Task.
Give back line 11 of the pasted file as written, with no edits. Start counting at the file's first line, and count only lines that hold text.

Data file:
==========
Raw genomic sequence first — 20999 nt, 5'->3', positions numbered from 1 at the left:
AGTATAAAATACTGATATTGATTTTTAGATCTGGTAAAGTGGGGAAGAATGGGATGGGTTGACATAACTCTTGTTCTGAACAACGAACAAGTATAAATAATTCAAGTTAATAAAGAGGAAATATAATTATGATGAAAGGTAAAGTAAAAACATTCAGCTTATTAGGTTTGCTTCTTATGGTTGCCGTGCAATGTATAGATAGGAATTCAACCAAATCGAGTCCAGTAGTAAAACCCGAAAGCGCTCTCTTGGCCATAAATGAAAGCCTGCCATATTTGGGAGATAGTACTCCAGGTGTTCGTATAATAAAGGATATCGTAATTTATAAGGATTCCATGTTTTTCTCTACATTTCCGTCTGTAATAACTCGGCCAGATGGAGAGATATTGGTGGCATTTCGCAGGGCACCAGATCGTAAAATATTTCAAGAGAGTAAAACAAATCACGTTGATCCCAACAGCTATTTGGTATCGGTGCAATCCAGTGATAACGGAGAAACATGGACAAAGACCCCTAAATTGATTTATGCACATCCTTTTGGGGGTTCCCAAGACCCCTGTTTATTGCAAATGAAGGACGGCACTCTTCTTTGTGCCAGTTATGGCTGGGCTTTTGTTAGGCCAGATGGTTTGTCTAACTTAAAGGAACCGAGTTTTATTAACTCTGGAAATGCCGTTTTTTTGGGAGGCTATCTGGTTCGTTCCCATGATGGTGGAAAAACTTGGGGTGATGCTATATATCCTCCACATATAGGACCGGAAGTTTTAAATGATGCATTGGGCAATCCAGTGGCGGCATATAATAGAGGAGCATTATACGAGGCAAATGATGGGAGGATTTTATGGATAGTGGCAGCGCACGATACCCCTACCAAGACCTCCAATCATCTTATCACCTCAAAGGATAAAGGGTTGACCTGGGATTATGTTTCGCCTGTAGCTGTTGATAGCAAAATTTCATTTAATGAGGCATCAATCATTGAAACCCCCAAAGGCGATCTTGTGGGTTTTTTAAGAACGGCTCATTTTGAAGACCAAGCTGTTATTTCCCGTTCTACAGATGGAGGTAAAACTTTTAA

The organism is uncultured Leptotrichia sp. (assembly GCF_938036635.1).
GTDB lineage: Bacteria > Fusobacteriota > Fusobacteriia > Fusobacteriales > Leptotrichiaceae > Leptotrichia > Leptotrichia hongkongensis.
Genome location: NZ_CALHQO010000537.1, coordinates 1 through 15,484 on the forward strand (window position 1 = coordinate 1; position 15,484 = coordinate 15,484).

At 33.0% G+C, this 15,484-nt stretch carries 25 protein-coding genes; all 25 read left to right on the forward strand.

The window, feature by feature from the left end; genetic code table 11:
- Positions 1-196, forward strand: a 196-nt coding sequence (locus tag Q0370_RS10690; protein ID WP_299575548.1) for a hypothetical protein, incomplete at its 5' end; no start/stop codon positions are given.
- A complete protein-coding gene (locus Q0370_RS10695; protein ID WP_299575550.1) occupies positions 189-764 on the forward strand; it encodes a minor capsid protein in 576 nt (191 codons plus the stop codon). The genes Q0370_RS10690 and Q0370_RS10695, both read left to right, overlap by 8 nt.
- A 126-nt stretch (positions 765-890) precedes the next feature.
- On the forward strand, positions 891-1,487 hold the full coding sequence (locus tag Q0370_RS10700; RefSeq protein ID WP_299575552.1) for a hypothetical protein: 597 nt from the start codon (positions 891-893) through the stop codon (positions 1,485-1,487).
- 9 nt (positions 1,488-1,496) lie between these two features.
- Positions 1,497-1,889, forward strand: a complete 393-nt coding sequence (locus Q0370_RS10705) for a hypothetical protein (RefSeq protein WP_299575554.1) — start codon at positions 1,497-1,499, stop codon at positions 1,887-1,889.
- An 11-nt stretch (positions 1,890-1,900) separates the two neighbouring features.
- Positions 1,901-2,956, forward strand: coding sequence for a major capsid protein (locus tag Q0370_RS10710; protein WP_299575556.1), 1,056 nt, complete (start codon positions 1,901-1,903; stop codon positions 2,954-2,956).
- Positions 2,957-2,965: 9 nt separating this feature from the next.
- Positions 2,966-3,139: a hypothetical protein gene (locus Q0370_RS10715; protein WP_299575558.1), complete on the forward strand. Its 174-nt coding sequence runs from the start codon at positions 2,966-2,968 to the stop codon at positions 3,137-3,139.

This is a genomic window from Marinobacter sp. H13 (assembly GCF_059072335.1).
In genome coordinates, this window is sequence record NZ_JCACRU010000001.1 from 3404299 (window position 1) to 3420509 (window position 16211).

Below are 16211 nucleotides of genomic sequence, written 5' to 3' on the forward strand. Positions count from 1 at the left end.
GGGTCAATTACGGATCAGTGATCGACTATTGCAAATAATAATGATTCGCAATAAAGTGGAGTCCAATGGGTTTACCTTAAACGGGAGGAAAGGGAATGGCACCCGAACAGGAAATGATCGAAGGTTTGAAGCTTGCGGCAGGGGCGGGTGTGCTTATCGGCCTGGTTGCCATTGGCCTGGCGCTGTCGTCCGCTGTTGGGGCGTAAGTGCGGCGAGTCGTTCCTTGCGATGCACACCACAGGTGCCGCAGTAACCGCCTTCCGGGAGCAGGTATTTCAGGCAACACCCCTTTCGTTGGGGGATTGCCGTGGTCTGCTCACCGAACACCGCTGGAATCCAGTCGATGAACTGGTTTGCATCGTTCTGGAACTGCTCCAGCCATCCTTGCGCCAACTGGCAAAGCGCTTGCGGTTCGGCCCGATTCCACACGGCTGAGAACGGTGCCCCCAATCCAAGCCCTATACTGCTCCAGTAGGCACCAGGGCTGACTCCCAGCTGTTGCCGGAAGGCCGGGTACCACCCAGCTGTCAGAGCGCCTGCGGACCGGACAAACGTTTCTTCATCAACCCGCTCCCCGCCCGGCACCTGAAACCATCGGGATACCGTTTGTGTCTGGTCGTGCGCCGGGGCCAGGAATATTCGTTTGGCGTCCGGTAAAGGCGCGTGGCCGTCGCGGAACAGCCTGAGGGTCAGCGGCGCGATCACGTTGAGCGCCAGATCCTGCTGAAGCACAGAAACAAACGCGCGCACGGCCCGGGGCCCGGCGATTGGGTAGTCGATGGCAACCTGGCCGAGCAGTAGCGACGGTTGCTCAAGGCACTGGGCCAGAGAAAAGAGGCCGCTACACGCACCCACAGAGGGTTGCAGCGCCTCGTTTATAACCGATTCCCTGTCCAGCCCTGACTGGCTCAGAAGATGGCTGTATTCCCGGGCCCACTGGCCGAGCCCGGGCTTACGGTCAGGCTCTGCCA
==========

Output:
- On the forward strand, positions 891-1,487 hold the full coding sequence (locus tag Q0370_RS10700; RefSeq protein ID WP_299575552.1) for a hypothetical protein: 597 nt from the start codon (positions 891-893) through the stop codon (positions 1,485-1,487).